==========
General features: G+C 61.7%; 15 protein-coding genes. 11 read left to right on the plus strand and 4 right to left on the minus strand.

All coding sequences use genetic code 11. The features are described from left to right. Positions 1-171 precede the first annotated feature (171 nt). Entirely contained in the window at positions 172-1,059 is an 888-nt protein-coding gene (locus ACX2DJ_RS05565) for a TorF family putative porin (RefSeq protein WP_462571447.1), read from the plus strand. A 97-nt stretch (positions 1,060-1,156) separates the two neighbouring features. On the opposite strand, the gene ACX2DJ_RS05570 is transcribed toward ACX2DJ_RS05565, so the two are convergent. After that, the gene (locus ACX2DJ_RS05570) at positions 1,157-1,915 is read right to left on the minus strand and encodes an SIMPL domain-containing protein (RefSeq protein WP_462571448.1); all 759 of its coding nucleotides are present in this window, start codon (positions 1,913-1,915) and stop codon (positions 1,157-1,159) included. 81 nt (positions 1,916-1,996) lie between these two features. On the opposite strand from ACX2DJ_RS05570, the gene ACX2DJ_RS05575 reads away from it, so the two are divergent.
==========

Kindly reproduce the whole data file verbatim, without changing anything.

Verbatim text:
General features: G+C 61.7%; 15 protein-coding genes. 11 read left to right on the plus strand and 4 right to left on the minus strand.

All coding sequences use genetic code 11. The features are described from left to right. Positions 1-171 precede the first annotated feature (171 nt). Entirely contained in the window at positions 172-1,059 is an 888-nt protein-coding gene (locus ACX2DJ_RS05565) for a TorF family putative porin (RefSeq protein WP_462571447.1), read from the plus strand. A 97-nt stretch (positions 1,060-1,156) separates the two neighbouring features. On the opposite strand, the gene ACX2DJ_RS05570 is transcribed toward ACX2DJ_RS05565, so the two are convergent. After that, the gene (locus ACX2DJ_RS05570) at positions 1,157-1,915 is read right to left on the minus strand and encodes an SIMPL domain-containing protein (RefSeq protein WP_462571448.1); all 759 of its coding nucleotides are present in this window, start codon (positions 1,913-1,915) and stop codon (positions 1,157-1,159) included. 81 nt (positions 1,916-1,996) lie between these two features. On the opposite strand from ACX2DJ_RS05570, the gene ACX2DJ_RS05575 reads away from it, so the two are divergent.